Cooperative houses stand the test of time

Emerging during the 1970s as part of the broader progressive movements in the country, cooperative houses live on today in the Bay Area.

There’s an impermanence to modern life both exciting and disturbing, as we become more enveloped in our devices that seem to be able to do more for us everyday. Traditions have been partially destroyed — print publications and books, aspects of interpersonal communication, and the self-sufficiency and slower paced life that came before a reliance on businesses like Uber, DoorDash and Venmo. But some habits have remained unflappable — including one in particular on the Stanford campus and in the surrounding area: cooperative houses.

Cooperative houses are student-run living spaces where residents are responsible for managing and maintaining the house, and they are known for a stronger sense of community as a result. They emerged during the 1970s as part of the broader activism and progressive movements in the country. This type of housing lives on today on the Stanford campus, in surrounding Palo Alto, in San Francisco, at the University of California, Berkeley, and all over the country — in part because of organizations like the Fellowship for Intentional Community.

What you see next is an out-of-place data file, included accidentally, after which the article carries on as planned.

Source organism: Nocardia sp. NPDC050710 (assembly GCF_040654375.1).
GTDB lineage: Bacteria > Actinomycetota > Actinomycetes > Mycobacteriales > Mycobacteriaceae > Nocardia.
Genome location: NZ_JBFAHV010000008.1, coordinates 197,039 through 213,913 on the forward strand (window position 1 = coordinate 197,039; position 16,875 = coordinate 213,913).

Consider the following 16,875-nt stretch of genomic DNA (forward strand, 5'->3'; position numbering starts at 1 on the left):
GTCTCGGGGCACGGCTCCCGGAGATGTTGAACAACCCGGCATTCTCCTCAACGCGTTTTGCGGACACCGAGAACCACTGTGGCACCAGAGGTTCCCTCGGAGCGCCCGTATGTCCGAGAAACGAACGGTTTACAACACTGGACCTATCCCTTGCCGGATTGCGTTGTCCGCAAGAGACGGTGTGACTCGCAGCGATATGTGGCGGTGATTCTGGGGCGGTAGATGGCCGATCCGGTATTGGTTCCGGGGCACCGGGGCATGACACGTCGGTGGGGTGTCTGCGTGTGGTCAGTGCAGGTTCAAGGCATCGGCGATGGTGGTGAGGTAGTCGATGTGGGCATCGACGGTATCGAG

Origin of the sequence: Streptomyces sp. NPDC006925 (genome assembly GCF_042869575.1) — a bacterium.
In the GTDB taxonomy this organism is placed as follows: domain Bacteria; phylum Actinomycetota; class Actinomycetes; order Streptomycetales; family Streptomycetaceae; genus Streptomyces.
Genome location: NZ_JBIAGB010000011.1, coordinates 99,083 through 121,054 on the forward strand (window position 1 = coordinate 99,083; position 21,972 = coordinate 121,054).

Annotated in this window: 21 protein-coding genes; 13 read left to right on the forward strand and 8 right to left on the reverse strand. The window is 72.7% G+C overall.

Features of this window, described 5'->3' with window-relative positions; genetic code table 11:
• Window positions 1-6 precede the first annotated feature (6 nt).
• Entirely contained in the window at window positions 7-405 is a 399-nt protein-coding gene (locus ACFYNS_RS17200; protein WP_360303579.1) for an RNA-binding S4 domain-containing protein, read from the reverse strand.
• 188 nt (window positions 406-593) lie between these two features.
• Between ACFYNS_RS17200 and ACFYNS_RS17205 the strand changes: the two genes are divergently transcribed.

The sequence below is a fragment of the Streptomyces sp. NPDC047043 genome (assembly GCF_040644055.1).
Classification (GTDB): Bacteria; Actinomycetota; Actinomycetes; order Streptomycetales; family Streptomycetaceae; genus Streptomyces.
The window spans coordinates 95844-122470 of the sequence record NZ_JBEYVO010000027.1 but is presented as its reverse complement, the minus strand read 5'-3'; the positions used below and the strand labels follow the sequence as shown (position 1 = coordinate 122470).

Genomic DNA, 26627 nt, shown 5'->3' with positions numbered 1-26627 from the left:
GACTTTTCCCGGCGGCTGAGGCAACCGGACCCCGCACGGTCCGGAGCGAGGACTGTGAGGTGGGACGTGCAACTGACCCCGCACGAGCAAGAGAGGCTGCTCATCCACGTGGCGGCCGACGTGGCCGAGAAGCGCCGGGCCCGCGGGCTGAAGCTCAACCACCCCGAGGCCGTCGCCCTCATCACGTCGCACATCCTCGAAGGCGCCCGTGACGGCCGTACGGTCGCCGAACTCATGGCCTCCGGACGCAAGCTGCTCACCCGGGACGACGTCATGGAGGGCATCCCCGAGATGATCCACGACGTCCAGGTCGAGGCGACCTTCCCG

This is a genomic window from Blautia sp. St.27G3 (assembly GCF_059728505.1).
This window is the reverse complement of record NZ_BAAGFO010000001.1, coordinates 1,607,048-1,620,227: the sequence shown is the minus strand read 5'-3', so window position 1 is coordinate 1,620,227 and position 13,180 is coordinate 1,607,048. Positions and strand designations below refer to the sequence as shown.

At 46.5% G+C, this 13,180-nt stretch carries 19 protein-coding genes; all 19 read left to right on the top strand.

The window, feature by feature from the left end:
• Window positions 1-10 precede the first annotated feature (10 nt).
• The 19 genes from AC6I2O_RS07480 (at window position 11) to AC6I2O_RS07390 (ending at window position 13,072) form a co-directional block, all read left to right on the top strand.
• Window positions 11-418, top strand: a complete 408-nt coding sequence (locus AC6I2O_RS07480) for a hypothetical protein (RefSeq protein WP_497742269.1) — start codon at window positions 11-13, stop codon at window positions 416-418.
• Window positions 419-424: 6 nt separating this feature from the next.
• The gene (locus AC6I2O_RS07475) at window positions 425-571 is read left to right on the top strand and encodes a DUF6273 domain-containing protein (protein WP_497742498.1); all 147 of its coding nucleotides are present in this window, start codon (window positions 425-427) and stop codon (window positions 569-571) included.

Sitting outside Columbae, a vegetarian, 53-person, student-run Stanford co-op, a few weeks ago, John Hackmann, a resident from the late 1970s, brunched comfortably with residents of today. He hadn’t met them before, but they were characters he recognized.

The traditions of the Stanford cooperative houses, and two in particular — Columbae and Synergy — mirror what they were 40 years ago: a group labor model in which students run their own house. Residents cook, clean, take out the trash, scrub toilets and bake bread for each other — all amid the typical, weighty course load of the average Stanford student.

The consensus from reunions, Hackmann said, is that for many, being a part of the tight communities in the co-ops was life-changing: “For some people it was the most important thing in their entire lives — like, they’d never been accepted before,” he said.

In the video above, we hear from current residents that reflect that opinion, as well as another alum of the co-ops, Lee Altenberg, about the special sauce of the cooperative houses: why they have persevered and what we can learn from the cooperative lifestyle.

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